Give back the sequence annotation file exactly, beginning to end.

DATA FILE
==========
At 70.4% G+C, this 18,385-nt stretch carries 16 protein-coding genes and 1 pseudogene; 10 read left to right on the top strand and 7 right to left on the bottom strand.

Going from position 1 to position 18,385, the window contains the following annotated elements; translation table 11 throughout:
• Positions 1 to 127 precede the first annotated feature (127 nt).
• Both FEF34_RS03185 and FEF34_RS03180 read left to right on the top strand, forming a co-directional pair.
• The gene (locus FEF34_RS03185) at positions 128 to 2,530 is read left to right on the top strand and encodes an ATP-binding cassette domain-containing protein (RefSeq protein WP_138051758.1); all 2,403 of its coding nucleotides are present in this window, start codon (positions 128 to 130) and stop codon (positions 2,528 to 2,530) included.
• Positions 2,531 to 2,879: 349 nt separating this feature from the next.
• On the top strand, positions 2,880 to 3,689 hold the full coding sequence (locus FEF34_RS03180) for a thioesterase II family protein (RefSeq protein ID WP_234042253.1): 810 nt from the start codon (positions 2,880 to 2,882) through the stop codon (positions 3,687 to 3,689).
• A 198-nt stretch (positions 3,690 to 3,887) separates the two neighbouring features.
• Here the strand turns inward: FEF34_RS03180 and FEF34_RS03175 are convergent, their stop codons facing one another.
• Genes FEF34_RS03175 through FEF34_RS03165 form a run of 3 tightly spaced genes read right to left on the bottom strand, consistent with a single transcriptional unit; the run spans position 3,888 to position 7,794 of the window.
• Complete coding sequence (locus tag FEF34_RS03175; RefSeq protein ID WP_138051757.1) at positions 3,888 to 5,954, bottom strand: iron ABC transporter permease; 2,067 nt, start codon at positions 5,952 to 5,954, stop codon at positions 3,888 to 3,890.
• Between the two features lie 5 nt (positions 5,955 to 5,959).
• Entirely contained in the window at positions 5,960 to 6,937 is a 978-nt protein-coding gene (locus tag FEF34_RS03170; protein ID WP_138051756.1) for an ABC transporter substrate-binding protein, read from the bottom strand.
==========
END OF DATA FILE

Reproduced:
At 70.4% G+C, this 18,385-nt stretch carries 16 protein-coding genes and 1 pseudogene; 10 read left to right on the top strand and 7 right to left on the bottom strand.

Going from position 1 to position 18,385, the window contains the following annotated elements; translation table 11 throughout:
• Positions 1 to 127 precede the first annotated feature (127 nt).
• Both FEF34_RS03185 and FEF34_RS03180 read left to right on the top strand, forming a co-directional pair.
• The gene (locus FEF34_RS03185) at positions 128 to 2,530 is read left to right on the top strand and encodes an ATP-binding cassette domain-containing protein (RefSeq protein WP_138051758.1); all 2,403 of its coding nucleotides are present in this window, start codon (positions 128 to 130) and stop codon (positions 2,528 to 2,530) included.
• Positions 2,531 to 2,879: 349 nt separating this feature from the next.
• On the top strand, positions 2,880 to 3,689 hold the full coding sequence (locus FEF34_RS03180) for a thioesterase II family protein (RefSeq protein ID WP_234042253.1): 810 nt from the start codon (positions 2,880 to 2,882) through the stop codon (positions 3,687 to 3,689).
• A 198-nt stretch (positions 3,690 to 3,887) separates the two neighbouring features.
• Here the strand turns inward: FEF34_RS03180 and FEF34_RS03175 are convergent, their stop codons facing one another.
• Genes FEF34_RS03175 through FEF34_RS03165 form a run of 3 tightly spaced genes read right to left on the bottom strand, consistent with a single transcriptional unit; the run spans position 3,888 to position 7,794 of the window.
• Complete coding sequence (locus tag FEF34_RS03175; RefSeq protein ID WP_138051757.1) at positions 3,888 to 5,954, bottom strand: iron ABC transporter permease; 2,067 nt, start codon at positions 5,952 to 5,954, stop codon at positions 3,888 to 3,890.
• Between the two features lie 5 nt (positions 5,955 to 5,959).
• Entirely contained in the window at positions 5,960 to 6,937 is a 978-nt protein-coding gene (locus tag FEF34_RS03170; protein ID WP_138051756.1) for an ABC transporter substrate-binding protein, read from the bottom strand.